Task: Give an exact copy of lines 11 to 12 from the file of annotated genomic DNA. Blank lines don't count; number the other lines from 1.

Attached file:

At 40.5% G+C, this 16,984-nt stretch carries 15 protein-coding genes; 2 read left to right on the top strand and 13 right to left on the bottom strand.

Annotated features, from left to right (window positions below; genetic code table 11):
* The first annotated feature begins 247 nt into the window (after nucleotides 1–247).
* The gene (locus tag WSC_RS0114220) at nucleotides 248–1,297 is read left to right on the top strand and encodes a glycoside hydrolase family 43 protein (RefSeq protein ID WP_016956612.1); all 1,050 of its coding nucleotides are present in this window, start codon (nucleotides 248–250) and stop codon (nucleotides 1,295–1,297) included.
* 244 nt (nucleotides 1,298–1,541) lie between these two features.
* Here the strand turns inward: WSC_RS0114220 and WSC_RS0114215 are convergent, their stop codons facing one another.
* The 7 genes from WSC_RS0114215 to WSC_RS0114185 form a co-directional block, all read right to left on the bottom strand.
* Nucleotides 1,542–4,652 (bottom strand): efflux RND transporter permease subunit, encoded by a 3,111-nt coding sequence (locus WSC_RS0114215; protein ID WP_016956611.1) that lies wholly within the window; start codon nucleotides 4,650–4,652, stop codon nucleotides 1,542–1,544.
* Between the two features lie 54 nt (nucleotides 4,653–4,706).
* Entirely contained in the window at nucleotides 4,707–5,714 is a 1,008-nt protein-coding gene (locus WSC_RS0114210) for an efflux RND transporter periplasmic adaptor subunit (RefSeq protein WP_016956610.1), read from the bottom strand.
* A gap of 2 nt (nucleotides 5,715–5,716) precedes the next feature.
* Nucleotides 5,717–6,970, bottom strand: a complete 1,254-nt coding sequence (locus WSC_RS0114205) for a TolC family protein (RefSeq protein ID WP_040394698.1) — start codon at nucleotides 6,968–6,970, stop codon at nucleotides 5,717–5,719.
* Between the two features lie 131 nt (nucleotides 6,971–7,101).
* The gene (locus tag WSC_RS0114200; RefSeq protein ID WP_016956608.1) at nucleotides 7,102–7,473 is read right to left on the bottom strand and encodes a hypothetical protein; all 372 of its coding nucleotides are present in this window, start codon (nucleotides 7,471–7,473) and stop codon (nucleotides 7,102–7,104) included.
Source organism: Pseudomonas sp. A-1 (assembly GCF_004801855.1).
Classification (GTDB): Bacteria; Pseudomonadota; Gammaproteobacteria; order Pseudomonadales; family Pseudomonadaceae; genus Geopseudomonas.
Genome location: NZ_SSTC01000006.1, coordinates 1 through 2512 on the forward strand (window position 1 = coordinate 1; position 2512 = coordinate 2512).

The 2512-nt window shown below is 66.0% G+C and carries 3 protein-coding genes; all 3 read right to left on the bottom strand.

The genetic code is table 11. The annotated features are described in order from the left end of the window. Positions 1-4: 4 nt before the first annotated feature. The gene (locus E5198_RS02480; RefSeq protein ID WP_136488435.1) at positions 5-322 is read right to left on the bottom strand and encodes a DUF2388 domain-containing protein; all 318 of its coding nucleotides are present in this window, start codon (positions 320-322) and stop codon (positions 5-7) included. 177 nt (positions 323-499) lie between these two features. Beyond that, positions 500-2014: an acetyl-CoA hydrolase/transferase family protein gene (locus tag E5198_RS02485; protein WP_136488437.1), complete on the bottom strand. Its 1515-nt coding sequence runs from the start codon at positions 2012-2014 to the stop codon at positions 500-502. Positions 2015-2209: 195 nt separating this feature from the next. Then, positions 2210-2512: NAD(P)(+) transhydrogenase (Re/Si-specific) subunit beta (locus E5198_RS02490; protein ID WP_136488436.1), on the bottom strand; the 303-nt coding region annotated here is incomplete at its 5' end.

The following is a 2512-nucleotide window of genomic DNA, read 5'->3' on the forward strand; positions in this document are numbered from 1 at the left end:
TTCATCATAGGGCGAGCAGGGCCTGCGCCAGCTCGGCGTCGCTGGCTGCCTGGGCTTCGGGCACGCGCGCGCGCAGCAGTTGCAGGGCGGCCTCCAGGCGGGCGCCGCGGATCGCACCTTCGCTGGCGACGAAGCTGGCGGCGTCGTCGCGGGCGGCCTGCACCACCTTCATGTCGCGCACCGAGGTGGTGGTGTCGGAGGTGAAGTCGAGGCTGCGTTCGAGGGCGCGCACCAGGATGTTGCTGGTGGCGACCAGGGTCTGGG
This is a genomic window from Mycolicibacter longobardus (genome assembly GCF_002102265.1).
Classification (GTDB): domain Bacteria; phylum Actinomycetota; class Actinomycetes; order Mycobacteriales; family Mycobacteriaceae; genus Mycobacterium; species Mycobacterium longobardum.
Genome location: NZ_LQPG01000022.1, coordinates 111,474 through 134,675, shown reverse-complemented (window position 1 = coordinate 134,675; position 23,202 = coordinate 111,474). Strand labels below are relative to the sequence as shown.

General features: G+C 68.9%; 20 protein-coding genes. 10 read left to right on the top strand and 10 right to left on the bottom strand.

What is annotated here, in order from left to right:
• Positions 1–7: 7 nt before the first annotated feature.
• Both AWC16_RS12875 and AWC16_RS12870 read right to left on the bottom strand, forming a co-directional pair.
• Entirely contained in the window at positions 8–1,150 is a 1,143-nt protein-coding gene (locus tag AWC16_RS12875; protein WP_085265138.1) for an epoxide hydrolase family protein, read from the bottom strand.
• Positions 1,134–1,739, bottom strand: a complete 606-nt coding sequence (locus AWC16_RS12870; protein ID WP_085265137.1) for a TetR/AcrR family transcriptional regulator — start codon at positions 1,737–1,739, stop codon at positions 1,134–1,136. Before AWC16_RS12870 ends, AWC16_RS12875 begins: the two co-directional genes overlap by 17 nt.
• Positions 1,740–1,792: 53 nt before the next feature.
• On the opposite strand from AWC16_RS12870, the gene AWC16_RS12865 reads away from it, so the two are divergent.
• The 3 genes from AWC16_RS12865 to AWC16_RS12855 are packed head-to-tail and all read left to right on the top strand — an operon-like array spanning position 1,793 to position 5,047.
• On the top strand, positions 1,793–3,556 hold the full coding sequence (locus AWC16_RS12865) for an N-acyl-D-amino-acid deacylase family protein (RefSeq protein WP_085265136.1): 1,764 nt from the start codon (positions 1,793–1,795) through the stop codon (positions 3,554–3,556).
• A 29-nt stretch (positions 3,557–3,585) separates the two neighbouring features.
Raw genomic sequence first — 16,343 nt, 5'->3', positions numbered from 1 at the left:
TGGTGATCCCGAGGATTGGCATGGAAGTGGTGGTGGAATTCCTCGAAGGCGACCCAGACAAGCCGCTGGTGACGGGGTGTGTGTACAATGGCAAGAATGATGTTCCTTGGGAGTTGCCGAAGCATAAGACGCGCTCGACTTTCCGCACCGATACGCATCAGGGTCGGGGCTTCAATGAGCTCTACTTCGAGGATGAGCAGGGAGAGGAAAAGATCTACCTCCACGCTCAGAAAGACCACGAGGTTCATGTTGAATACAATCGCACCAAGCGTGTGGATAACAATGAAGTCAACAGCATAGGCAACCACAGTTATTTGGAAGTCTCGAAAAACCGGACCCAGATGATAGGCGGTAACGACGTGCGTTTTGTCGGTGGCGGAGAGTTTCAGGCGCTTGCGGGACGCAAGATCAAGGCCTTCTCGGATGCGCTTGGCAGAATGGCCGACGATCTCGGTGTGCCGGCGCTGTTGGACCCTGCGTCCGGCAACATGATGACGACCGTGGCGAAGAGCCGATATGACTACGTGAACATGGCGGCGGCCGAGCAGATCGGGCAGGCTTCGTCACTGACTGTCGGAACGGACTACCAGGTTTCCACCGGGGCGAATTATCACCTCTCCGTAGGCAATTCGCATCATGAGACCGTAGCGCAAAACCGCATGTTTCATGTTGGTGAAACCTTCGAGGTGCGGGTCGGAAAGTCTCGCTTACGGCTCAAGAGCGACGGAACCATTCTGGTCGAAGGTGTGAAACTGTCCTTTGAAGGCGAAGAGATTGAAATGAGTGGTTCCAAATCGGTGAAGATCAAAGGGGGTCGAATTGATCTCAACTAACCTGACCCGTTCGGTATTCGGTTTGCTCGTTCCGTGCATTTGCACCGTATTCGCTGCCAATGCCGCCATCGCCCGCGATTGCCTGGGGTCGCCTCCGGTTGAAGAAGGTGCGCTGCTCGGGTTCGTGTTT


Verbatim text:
* A gap of 2 nt (nucleotides 5,715–5,716) precedes the next feature.
* Nucleotides 5,717–6,970, bottom strand: a complete 1,254-nt coding sequence (locus WSC_RS0114205) for a TolC family protein (RefSeq protein ID WP_040394698.1) — start codon at nucleotides 6,968–6,970, stop codon at nucleotides 5,717–5,719.